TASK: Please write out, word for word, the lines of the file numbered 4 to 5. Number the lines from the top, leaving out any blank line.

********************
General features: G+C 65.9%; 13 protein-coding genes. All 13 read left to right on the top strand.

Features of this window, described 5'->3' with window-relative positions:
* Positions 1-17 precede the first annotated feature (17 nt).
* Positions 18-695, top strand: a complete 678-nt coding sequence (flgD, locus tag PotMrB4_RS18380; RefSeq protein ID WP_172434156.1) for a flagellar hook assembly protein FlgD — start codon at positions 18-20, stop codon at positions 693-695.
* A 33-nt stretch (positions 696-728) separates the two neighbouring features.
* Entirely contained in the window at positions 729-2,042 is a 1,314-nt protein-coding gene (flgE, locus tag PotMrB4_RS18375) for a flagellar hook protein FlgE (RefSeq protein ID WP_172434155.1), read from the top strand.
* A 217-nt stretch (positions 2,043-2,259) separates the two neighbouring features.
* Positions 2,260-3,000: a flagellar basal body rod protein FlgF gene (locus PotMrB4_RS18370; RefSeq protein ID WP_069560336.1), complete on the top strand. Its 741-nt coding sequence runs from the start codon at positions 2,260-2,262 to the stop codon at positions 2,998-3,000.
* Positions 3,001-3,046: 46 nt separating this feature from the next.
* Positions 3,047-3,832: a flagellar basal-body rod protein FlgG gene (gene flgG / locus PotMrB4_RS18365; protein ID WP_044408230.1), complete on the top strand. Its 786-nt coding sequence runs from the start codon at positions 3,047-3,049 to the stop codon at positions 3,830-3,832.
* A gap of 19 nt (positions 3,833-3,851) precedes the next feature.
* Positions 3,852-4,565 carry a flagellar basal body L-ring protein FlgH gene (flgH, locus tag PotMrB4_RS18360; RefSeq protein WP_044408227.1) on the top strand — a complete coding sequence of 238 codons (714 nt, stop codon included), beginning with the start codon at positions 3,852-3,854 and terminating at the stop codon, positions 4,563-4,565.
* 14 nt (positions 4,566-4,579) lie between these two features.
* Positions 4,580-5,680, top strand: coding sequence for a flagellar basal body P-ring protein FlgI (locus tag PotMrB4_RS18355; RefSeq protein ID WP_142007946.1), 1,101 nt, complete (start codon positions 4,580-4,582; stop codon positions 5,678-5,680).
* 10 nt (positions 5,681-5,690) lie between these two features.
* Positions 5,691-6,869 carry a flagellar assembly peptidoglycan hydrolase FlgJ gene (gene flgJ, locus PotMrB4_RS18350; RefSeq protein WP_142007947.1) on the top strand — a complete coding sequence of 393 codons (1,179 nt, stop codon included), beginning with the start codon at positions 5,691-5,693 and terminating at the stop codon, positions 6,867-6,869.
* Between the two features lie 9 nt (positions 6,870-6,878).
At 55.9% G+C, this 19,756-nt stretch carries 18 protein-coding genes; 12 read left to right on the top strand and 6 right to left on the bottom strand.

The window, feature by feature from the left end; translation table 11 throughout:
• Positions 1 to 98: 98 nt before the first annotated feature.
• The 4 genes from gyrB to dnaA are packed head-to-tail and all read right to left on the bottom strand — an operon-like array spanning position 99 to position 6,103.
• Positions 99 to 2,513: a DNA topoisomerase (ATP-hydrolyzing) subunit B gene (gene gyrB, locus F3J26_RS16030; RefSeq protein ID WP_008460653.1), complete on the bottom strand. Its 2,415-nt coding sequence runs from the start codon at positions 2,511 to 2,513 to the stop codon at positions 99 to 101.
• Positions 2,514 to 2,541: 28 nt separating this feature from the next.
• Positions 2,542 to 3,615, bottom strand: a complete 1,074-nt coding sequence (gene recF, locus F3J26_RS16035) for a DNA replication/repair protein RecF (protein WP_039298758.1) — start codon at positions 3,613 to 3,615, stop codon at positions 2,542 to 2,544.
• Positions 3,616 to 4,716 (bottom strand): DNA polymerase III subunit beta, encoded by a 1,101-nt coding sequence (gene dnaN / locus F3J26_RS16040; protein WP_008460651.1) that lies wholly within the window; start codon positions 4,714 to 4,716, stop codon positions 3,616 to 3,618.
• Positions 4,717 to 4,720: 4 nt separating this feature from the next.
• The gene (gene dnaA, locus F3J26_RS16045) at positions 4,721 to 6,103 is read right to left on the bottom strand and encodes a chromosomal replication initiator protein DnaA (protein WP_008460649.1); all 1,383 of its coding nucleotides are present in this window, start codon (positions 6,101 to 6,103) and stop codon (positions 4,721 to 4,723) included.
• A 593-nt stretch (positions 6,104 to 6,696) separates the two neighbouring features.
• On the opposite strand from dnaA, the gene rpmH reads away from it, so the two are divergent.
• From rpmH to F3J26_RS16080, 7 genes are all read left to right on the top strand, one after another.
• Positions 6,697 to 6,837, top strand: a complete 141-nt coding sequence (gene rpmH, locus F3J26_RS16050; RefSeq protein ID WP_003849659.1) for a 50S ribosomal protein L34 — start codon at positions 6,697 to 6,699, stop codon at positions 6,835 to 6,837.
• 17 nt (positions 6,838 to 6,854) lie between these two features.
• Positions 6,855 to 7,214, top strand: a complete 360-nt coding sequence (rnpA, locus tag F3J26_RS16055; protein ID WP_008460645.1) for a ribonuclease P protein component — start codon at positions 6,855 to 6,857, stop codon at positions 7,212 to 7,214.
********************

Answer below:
* Positions 18-695, top strand: a complete 678-nt coding sequence (flgD, locus tag PotMrB4_RS18380; RefSeq protein ID WP_172434156.1) for a flagellar hook assembly protein FlgD — start codon at positions 18-20, stop codon at positions 693-695.
* A 33-nt stretch (positions 696-728) separates the two neighbouring features.